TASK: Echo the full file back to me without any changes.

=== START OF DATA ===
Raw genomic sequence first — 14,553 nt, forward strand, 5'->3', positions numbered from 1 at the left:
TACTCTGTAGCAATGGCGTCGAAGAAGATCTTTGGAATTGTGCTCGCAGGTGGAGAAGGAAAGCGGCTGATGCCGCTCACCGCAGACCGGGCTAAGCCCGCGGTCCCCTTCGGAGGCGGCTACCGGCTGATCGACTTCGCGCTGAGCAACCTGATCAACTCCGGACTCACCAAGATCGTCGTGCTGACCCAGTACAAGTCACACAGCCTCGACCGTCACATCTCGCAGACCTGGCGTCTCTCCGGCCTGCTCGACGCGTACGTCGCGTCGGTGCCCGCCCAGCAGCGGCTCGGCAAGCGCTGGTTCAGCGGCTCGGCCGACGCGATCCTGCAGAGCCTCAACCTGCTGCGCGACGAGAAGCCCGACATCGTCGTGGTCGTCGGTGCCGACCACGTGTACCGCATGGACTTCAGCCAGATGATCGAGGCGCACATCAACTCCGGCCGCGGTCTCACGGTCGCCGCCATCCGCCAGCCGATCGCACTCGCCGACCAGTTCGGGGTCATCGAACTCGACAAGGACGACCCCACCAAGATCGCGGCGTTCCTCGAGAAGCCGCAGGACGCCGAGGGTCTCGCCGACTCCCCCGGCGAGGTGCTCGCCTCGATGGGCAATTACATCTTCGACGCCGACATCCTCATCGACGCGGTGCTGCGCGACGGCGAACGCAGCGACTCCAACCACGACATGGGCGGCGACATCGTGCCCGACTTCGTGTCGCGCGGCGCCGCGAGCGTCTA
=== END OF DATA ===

Raw genomic sequence first — 14,553 nt, forward strand, 5'->3', positions numbered from 1 at the left:
TACTCTGTAGCAATGGCGTCGAAGAAGATCTTTGGAATTGTGCTCGCAGGTGGAGAAGGAAAGCGGCTGATGCCGCTCACCGCAGACCGGGCTAAGCCCGCGGTCCCCTTCGGAGGCGGCTACCGGCTGATCGACTTCGCGCTGAGCAACCTGATCAACTCCGGACTCACCAAGATCGTCGTGCTGACCCAGTACAAGTCACACAGCCTCGACCGTCACATCTCGCAGACCTGGCGTCTCTCCGGCCTGCTCGACGCGTACGTCGCGTCGGTGCCCGCCCAGCAGCGGCTCGGCAAGCGCTGGTTCAGCGGCTCGGCCGACGCGATCCTGCAGAGCCTCAACCTGCTGCGCGACGAGAAGCCCGACATCGTCGTGGTCGTCGGTGCCGACCACGTGTACCGCATGGACTTCAGCCAGATGATCGAGGCGCACATCAACTCCGGCCGCGGTCTCACGGTCGCCGCCATCCGCCAGCCGATCGCACTCGCCGACCAGTTCGGGGTCATCGAACTCGACAAGGACGACCCCACCAAGATCGCGGCGTTCCTCGAGAAGCCGCAGGACGCCGAGGGTCTCGCCGACTCCCCCGGCGAGGTGCTCGCCTCGATGGGCAATTACATCTTCGACGCCGACATCCTCATCGACGCGGTGCTGCGCGACGGCGAACGCAGCGACTCCAACCACGACATGGGCGGCGACATCGTGCCCGACTTCGTGTCGCGCGGCGCCGCGAGCGTCTA